released May 11th, 2010
from the album - Suffering Season
from all music
A lo-fi indie folk-pop band from Brooklyn, NY, Woods feature members of the indie rock band Meneguar and are associated with the Woodsist label. Founded as a side project for Meneguar bandmembers Jeremy Earl and Christian DeRoeck, Woods made their recording debut in 2005 with How to Survive In/In the Woods, a double-cassette release on the Fuckittapes label. In 2007 there was a series of Woods releases including the limited-edition 7" vinyl single Ram on Gilgongo Records; the full-length album At Rear House, released on the Woodsist label in association with the Shrimper label; and a CD reissue of How to Survive In/In the Woods, also on Woodsist/Shrimper. Among this series of releases, At Rear House was particularly well received, earning lots of positive write-ups on the Internet. The successive full-length Woods release, Woods Family Creeps (2008), released on Time-Lag Records, marked the inclusion of new bandmembers Jarvis Taveniere (also of Meneguar) and G. Lucas Crane. A 7" vinyl single, Sunlit (2008), was released around the same time on Captured Tracks. Follow-up album Songs of Shame (2009), released on Woodsist/Shrimper, was another well-received effort by the band from a critical standpoint. Most notably, upon its release Songs of Shame was championed by tastemaking indie website Pitchfork as some of the year's "Best New Music," a high-profile accolade that generated widespread buzz about Woods. The singles Dark (released on Captured Tracks) and To Clean/Rain on Radio (issued by the U.K. label Half Machine) appeared later that year. Ever busy, the group released their third album, At Echo Lake, in 2010.
Since forming in 2005, Woods have been churning out albums, EPs, and singles at such a brisk pace that it’s not surprising the band’s music changed quickly as well. At Echo Lake is some of the group’s most focused and accessible music — relatively speaking, of course. Woods still love lo-fi production values as much as they love jangly guitars and sweet harmonies, but this time the band puts its pop instincts and classic rock fetish at the forefront. At Echo Lake isn’t just folky rock, it’s straight-up folk-rock in the tradition of the Byrds and early Grateful Dead. “Blood Dries Darker” opens the album with a melody so sunny that it’s hard to believe it wasn’t recorded in California, while “Mornin’ Time” evokes the Dead’s hazy warmth, albeit surrounded by billowing clouds of distortion. If there was any doubt that Woods have the lo-fi aesthetic down to an art, this album proves the band is in control of its noise instead of vice versa. “Pick Up” uses sound effects and subtly static-laden synths to add space and emotion, and the gorgeous, chiming “Suffering Season” shades its pristine melody with almost imperceptible tape manipulations courtesy of G. Lucas Crane, who also worked on the band’s previous album, Songs of Shame. Indeed, there’s something very precise about At Echo Lake, particularly in Jeremy Earl's vocals and the arrangement of “Time Fading Lines,” which manages to add a buzzing banjo/sitar without feeling retro. Even when the band channels the Byrds and Sonic Youth on “From the Horn,” which sounds like “Eight Miles High” meets “Dirty Boots,” Woods never come across as overly indebted to their ‘60s or ‘90s influences. Though At Echo Lake recedes into static on later songs like the moody ballads “I Was Gone” and “Deep,” it just underscores that the album’s focus isn’t too contrived. These are some of Woods' finest songs, and the freshness of their melodies and Earl's voice makes them among the most sophisticated and transporting bands of the lo-fi vanguard.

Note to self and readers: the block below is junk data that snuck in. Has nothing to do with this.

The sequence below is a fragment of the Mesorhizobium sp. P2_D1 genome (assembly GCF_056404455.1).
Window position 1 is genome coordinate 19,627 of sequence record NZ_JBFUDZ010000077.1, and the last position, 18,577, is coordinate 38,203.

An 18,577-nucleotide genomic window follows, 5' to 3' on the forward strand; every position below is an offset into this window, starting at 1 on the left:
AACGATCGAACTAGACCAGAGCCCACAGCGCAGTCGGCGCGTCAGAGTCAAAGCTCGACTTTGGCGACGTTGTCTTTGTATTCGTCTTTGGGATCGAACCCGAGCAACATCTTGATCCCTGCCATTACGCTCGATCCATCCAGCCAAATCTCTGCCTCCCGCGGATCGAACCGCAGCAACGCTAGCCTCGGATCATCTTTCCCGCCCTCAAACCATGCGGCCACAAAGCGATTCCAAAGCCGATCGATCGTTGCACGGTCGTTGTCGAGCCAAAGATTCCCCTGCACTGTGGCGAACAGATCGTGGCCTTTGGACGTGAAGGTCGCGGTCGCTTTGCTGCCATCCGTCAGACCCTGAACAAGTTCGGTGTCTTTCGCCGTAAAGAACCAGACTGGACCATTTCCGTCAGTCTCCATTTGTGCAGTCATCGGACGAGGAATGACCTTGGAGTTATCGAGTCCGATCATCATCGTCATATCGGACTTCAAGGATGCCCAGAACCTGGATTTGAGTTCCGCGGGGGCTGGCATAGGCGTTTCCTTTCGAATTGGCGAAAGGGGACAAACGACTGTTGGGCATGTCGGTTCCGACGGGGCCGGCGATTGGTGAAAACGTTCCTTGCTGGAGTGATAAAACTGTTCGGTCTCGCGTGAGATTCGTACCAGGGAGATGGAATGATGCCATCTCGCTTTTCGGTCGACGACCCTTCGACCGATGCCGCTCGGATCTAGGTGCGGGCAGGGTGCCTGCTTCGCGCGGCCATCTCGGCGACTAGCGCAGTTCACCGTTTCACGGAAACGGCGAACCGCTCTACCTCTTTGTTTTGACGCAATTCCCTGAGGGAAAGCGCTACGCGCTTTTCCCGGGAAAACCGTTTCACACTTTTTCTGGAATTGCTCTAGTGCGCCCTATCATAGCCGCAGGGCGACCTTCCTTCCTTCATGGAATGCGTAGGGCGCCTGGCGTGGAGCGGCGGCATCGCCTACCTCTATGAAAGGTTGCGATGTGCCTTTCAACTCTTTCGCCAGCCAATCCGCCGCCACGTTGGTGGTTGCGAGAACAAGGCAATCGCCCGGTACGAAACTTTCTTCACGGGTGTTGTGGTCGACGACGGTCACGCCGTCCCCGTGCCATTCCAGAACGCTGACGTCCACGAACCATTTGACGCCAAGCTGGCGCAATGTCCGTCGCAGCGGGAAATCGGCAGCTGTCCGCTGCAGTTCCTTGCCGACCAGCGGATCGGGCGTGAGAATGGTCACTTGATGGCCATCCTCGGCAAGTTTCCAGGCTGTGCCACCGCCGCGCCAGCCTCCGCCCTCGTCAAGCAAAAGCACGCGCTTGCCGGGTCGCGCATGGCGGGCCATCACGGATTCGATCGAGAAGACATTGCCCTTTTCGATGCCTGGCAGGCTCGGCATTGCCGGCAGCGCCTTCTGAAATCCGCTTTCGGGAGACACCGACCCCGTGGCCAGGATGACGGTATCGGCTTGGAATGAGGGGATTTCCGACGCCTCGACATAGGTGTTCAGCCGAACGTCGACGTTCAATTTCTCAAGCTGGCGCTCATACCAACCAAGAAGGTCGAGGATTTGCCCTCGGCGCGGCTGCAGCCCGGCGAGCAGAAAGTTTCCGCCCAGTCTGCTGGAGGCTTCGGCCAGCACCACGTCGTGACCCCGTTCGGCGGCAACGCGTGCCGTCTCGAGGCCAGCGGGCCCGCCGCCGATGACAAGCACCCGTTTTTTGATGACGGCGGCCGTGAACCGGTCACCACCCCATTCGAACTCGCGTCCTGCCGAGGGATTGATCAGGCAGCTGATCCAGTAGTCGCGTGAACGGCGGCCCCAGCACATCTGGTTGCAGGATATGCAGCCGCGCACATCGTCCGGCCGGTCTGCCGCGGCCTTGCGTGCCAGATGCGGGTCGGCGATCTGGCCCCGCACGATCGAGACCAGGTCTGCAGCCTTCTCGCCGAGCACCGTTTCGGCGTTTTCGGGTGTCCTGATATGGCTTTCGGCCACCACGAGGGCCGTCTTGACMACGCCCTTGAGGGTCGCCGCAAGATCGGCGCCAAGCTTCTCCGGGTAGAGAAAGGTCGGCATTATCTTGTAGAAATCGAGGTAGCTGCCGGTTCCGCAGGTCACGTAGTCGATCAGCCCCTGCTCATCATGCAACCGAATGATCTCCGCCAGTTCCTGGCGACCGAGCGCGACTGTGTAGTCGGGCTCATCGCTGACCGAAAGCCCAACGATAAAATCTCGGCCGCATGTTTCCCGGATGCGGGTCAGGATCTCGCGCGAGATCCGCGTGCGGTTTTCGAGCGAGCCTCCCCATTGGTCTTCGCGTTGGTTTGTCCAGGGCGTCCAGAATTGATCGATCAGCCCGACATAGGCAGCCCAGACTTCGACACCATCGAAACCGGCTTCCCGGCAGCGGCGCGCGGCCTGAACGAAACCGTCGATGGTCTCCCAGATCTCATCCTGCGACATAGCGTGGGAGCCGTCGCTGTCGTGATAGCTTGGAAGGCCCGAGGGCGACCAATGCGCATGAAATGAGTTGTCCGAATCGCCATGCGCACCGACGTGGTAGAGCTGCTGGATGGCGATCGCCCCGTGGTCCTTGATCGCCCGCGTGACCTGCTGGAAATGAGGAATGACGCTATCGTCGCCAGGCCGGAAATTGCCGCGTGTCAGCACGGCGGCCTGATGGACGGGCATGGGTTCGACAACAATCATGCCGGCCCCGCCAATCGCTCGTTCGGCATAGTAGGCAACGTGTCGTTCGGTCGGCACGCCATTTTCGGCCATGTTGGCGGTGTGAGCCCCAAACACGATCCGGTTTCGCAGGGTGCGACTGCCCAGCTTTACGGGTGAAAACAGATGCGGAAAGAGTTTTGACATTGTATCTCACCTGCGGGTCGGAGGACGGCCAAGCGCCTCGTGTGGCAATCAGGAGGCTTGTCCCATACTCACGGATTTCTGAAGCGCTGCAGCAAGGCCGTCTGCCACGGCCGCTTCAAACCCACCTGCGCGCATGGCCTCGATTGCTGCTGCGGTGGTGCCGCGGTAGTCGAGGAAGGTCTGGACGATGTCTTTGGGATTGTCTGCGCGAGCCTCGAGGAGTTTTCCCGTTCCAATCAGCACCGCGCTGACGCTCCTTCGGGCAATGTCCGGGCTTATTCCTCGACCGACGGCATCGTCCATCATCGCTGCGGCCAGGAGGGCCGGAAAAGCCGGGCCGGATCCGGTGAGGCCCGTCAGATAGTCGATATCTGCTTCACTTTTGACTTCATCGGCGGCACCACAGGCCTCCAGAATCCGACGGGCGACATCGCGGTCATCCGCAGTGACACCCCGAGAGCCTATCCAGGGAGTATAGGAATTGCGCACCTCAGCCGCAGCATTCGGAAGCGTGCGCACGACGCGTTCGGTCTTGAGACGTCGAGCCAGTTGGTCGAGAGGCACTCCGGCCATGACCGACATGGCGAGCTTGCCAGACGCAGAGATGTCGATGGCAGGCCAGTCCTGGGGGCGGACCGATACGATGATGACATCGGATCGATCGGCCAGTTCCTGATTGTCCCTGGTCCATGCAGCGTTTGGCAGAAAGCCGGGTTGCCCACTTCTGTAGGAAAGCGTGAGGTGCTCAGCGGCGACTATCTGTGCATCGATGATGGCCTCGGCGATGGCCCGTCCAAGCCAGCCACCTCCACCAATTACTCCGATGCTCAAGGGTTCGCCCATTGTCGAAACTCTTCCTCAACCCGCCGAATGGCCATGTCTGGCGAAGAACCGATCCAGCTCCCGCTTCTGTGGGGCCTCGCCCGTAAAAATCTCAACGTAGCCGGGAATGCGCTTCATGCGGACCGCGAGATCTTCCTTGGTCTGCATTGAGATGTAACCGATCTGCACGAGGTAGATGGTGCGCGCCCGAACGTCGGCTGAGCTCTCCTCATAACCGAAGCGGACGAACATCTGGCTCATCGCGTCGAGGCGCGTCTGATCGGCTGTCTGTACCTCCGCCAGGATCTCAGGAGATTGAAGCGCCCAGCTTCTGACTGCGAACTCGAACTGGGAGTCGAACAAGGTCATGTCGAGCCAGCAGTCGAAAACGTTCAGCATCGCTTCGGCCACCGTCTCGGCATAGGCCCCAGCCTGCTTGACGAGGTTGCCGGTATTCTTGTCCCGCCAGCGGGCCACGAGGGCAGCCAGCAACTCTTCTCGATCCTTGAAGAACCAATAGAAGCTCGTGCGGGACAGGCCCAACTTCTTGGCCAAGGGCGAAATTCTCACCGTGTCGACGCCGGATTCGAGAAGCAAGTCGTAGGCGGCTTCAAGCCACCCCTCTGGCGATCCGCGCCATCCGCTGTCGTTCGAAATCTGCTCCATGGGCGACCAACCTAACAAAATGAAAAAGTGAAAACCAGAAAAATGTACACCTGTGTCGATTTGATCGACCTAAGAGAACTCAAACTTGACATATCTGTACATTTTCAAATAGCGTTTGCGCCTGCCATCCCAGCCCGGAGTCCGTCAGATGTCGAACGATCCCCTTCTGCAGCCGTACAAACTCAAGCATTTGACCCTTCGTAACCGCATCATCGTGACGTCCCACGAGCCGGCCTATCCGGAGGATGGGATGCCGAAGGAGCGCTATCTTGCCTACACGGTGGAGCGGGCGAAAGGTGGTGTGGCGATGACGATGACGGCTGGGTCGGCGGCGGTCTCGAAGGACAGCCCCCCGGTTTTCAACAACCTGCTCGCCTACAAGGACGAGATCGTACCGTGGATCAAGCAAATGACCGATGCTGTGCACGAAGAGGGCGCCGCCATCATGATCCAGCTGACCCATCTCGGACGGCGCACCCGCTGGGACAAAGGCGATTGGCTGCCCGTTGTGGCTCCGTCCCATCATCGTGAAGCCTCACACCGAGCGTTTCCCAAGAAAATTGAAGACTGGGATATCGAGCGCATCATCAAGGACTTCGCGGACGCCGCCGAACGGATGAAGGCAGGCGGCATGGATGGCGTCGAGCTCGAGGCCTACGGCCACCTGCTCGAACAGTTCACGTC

1 Blood Dries Darker Earl, Taveniere 4:29
2 Pick Up Earl, Taveniere 2:28
3 Suffering Season Earl, Taveniere 3:06
4 Time Fading Lines Earl, Taveniere 3:39
5 From the Horn Earl, Taveniere 2:04
6 Death Rattles Earl, Taveniere 3:24
7 Mornin' Time Earl, Taveniere 1:52
8 I Was Gone Earl, Taveniere 1:53
9 Get Back Earl, Taveniere 2:05
10 Deep Earl, Taveniere 1:59
11 Til the Sun Rips Earl, Taveniere 2:23